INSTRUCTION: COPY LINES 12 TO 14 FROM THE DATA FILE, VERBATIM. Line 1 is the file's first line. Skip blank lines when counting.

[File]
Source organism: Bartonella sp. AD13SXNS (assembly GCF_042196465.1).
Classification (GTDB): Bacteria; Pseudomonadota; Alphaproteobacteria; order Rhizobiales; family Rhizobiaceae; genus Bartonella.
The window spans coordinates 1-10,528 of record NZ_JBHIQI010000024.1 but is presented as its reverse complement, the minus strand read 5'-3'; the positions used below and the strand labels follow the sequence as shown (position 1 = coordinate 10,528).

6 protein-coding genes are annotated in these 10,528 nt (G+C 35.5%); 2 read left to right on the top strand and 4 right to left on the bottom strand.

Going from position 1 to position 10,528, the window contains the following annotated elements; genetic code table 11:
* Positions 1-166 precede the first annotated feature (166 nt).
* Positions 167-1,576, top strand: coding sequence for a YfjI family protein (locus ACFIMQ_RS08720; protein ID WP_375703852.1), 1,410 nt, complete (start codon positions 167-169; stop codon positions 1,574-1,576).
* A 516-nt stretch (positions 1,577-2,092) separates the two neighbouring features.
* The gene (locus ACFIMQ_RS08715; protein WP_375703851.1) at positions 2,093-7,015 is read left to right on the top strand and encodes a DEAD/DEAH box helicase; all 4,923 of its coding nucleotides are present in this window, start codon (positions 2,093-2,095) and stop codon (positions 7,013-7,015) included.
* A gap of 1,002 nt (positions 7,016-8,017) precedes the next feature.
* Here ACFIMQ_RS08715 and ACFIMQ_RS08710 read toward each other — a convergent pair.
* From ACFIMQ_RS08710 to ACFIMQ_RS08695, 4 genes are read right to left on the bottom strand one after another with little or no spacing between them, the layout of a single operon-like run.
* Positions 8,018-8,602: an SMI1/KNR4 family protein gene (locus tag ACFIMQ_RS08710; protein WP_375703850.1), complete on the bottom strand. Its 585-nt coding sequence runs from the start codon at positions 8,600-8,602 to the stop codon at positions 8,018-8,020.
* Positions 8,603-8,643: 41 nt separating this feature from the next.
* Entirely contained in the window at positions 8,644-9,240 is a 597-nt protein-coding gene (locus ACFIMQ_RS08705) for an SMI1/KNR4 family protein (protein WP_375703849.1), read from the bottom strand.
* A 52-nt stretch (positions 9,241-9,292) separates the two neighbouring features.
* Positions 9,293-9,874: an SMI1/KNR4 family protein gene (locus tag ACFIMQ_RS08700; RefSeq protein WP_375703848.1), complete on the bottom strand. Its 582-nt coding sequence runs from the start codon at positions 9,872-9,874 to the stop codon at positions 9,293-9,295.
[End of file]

* From ACFIMQ_RS08710 to ACFIMQ_RS08695, 4 genes are read right to left on the bottom strand one after another with little or no spacing between them, the layout of a single operon-like run.
* Positions 8,018-8,602: an SMI1/KNR4 family protein gene (locus tag ACFIMQ_RS08710; protein WP_375703850.1), complete on the bottom strand. Its 585-nt coding sequence runs from the start codon at positions 8,600-8,602 to the stop codon at positions 8,018-8,020.
* Positions 8,603-8,643: 41 nt separating this feature from the next.